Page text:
ECA NovThe Australian Government has announced the purchase of 20 Lockheed Martin High Mobility Artillery Rocket Systems (HIMARS), and associated hardware, for an estimated cost of US$385 million. The first deliveries of the HIMARS are expected by 2025.

HIMARS are a highly mobile, combat-proven system that fires precision munitions ranging from 70 to 300 kilometres. Transportable by C-130 and C-17 aircraft, it is rapidly deployable and interoperable with partner nations.

Warren McDonald, Chief Executive, Lockheed Martin Australia and New Zealand said, “Lockheed Martin has been the leading designer and manufacturer of long-range, surface-to-surface precision strike solutions for more than 40 years. The Lockheed Martin developed HIMARS will provide Defence with unmatched mobile land-based firepower”.

James Heading, Director of Programs, Strategic Capabilities Office at Lockheed Martin Australia’s Missiles and Fire Control said, “HIMARS employs a ‘shoot and scoot’ capability which enhances crew and platform survivability in high threat environments. HIMARS can emplace, fire and relocate, and conduct reload in a matter of minutes, dramatically reducing an adversary’s ability to locate and target HIMARS. HIMARS enables a generational leap in capability for Australia, taking Defence from cannon artillery to Long-Range Precision Fires that provide a 24/7 persistent, all-weather capability. HIMARS offers the Australian Defence Force the ability to use and share common munitions and to integrate into a coalition effort,” Heading said.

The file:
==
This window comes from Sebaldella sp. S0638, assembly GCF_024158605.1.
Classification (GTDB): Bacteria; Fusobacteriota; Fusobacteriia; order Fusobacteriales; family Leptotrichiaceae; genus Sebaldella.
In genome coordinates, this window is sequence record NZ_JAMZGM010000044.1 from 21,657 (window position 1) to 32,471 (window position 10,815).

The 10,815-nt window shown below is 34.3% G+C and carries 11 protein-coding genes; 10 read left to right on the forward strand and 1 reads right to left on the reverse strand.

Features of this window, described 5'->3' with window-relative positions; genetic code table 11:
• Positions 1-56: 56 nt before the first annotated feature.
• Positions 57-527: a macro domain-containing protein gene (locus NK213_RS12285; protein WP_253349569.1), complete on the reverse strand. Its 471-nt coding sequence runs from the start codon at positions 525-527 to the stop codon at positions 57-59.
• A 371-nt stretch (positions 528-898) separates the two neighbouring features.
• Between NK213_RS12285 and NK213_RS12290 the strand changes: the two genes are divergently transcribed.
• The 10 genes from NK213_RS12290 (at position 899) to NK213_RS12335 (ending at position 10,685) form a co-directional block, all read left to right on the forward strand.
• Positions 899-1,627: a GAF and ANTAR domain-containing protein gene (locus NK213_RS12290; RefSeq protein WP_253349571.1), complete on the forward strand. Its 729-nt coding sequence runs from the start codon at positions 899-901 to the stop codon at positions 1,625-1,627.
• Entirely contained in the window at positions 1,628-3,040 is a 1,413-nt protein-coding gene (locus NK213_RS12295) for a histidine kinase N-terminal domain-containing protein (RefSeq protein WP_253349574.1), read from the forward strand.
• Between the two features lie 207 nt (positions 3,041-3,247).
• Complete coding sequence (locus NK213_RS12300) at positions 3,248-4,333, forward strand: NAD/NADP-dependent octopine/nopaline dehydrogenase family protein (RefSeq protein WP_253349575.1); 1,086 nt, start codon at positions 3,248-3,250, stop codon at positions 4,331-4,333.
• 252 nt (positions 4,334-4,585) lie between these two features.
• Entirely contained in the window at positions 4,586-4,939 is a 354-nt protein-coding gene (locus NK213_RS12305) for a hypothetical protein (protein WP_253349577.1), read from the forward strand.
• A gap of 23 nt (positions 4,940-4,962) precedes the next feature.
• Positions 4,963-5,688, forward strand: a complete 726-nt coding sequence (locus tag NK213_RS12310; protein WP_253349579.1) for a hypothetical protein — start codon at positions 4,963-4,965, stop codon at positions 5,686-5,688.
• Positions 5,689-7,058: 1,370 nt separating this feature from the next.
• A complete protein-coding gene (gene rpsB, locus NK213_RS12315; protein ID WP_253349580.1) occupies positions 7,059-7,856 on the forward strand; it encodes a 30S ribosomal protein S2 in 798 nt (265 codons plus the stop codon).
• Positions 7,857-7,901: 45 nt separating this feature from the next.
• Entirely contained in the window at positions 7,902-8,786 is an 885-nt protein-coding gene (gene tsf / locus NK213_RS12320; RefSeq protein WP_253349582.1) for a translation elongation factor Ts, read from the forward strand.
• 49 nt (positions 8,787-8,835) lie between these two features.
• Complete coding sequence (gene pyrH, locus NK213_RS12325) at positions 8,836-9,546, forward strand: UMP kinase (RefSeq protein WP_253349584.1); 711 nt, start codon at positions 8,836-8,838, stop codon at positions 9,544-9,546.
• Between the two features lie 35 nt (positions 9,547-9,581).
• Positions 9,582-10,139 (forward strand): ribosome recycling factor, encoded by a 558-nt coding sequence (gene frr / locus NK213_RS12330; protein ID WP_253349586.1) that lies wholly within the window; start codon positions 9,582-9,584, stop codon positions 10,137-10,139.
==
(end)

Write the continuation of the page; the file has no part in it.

Lockheed Martin Australia is now looking at options to provide ongoing support, maintenance and sustainment of the HIMARS and related equipment in Australia. “Providing Defence with technical and logistical support, and sustainment services, offers opportunities for Australian small to medium enterprises and provides local employment opportunities and benefits to the economy,” Heading said.

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  1. Had they opted for The Sth Korean Chunmoo system when it was offered, The ADF would already have it in service and with the technology transfer,which was part of the deal,Australian Defence Manufacturing would be producing the missiles to go with it. Instead they have to wait until Lockheed has fulfilled the USDF requirements for more systems and join the very long queue for the missiles.


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